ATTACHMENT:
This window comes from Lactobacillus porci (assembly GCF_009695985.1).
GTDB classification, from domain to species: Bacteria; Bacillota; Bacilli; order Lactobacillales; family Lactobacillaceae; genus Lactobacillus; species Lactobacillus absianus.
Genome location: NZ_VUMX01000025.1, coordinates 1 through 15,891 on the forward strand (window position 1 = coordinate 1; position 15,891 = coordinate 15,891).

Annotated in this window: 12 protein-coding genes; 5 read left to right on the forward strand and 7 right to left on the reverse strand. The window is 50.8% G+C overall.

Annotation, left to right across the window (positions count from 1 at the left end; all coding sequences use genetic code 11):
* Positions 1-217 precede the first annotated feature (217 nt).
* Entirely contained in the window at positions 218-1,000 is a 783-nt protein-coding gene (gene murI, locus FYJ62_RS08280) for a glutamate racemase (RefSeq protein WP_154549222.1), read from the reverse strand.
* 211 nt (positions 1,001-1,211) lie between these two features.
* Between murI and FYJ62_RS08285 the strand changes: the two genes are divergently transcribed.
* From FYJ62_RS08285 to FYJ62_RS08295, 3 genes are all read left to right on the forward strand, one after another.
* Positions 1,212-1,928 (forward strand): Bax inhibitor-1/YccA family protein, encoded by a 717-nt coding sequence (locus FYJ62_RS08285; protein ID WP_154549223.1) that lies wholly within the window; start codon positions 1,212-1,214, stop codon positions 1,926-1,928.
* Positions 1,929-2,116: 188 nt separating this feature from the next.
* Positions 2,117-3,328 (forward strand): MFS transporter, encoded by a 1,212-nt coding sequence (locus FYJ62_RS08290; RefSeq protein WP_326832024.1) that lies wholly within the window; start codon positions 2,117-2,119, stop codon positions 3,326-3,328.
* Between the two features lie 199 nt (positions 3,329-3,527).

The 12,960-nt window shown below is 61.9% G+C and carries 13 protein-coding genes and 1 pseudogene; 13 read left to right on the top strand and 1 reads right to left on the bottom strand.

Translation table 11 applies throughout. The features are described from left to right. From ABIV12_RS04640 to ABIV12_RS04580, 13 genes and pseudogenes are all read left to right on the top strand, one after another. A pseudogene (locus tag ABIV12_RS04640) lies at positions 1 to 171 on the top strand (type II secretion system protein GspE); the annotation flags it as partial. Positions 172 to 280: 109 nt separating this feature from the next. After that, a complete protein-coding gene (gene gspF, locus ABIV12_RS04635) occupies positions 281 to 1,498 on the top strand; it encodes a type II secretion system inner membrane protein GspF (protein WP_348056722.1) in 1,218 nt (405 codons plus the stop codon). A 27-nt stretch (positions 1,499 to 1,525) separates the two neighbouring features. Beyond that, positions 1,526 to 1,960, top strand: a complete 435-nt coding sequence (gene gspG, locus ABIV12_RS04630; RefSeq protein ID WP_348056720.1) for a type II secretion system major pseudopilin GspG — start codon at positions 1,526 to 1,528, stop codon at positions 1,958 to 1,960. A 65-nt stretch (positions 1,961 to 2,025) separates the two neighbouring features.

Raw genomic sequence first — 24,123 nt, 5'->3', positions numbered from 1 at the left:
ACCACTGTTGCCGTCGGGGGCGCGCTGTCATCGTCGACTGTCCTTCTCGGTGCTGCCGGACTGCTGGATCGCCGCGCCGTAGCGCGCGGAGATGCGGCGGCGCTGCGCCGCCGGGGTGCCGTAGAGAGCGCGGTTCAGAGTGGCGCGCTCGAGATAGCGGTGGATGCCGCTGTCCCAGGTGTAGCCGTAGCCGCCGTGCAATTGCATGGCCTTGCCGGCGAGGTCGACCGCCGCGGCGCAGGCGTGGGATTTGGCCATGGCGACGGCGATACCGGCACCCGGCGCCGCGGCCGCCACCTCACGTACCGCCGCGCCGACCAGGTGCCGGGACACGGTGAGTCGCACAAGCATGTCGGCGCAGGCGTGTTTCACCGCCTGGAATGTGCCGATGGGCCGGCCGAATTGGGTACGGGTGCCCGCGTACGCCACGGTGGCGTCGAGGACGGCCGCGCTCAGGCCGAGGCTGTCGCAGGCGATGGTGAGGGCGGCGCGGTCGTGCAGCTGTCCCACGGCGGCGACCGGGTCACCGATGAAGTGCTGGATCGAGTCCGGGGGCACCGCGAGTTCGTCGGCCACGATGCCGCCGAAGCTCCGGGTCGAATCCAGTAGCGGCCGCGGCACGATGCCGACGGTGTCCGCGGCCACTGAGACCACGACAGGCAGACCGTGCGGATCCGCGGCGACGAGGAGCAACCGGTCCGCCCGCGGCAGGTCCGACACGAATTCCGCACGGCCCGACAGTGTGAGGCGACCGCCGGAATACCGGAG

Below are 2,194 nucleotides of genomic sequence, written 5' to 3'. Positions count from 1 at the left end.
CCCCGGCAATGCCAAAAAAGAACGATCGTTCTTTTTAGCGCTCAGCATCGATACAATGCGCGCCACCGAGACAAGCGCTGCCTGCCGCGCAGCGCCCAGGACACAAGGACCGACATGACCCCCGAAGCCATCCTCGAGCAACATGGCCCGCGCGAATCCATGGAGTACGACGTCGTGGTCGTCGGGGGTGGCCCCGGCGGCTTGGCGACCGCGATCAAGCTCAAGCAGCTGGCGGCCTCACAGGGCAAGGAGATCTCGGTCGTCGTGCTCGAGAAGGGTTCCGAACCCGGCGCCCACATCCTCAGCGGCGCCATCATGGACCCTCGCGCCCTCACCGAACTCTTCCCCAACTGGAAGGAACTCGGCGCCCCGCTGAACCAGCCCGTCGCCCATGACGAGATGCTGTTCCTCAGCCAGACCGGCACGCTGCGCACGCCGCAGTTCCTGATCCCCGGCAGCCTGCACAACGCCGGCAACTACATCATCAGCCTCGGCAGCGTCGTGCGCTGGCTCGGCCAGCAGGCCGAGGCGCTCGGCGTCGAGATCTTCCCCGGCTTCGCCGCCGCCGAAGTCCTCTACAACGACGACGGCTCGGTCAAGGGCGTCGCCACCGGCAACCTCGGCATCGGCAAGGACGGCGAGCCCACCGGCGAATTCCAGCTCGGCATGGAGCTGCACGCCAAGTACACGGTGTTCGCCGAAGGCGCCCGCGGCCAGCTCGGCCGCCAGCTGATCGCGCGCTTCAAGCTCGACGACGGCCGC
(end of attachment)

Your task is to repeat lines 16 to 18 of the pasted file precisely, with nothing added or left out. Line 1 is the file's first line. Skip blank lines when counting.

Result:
Translation table 11 applies throughout. The features are described from left to right. From ABIV12_RS04640 to ABIV12_RS04580, 13 genes and pseudogenes are all read left to right on the top strand, one after another. A pseudogene (locus tag ABIV12_RS04640) lies at positions 1 to 171 on the top strand (type II secretion system protein GspE); the annotation flags it as partial. Positions 172 to 280: 109 nt separating this feature from the next. After that, a complete protein-coding gene (gene gspF, locus ABIV12_RS04635) occupies positions 281 to 1,498 on the top strand; it encodes a type II secretion system inner membrane protein GspF (protein WP_348056722.1) in 1,218 nt (405 codons plus the stop codon). A 27-nt stretch (positions 1,499 to 1,525) separates the two neighbouring features. Beyond that, positions 1,526 to 1,960, top strand: a complete 435-nt coding sequence (gene gspG, locus ABIV12_RS04630; RefSeq protein ID WP_348056720.1) for a type II secretion system major pseudopilin GspG — start codon at positions 1,526 to 1,528, stop codon at positions 1,958 to 1,960. A 65-nt stretch (positions 1,961 to 2,025) separates the two neighbouring features.

Raw genomic sequence first — 24,123 nt, 5'->3', positions numbered from 1 at the left:
ACCACTGTTGCCGTCGGGGGCGCGCTGTCATCGTCGACTGTCCTTCTCGGTGCTGCCGGACTGCTGGATCGCCGCGCCGTAGCGCGCGGAGATGCGGCGGCGCTGCGCCGCCGGGGTGCCGTAGAGAGCGCGGTTCAGAGTGGCGCGCTCGAGATAGCGGTGGATGCCGCTGTCCCAGGTGTAGCCGTAGCCGCCGTGCAATTGCATGGCCTTGCCGGCGAGGTCGACCGCCGCGGCGCAGGCGTGGGATTTGGCCATGGCGACGGCGATACCGGCACCCGGCGCCGCGGCCGCCACCTCACGTACCGCCGCGCCGACCAGGTGCCGGGACACGGTGAGTCGCACAAGCATGTCGGCGCAGGCGTGTTTCACCGCCTGGAATGTGCCGATGGGCCGGCCGAATTGGGTACGGGTGCCCGCGTACGCCACGGTGGCGTCGAGGACGGCCGCGCTCAGGCCGAGGCTGTCGCAGGCGATGGTGAGGGCGGCGCGGTCGTGCAGCTGTCCCACGGCGGCGACCGGGTCACCGATGAAGTGCTGGATCGAGTCCGGGGGCACCGCGAGTTCGTCGGCCACGATGCCGCCGAAGCTCCGGGTCGAATCCAGTAGCGGCCGCGGCACGATGCCGACGGTGTCCGCGGCCACTGAGACCACGACAGGCAGACCGTGCGGATCCGCGGCGACGAGGAGCAACCGGTCCGCCCGCGGCAGGTCCGACACGAATTCCGCACGGCCCGACAGTGTGAGGCGACCGCCGGAATACCGGAG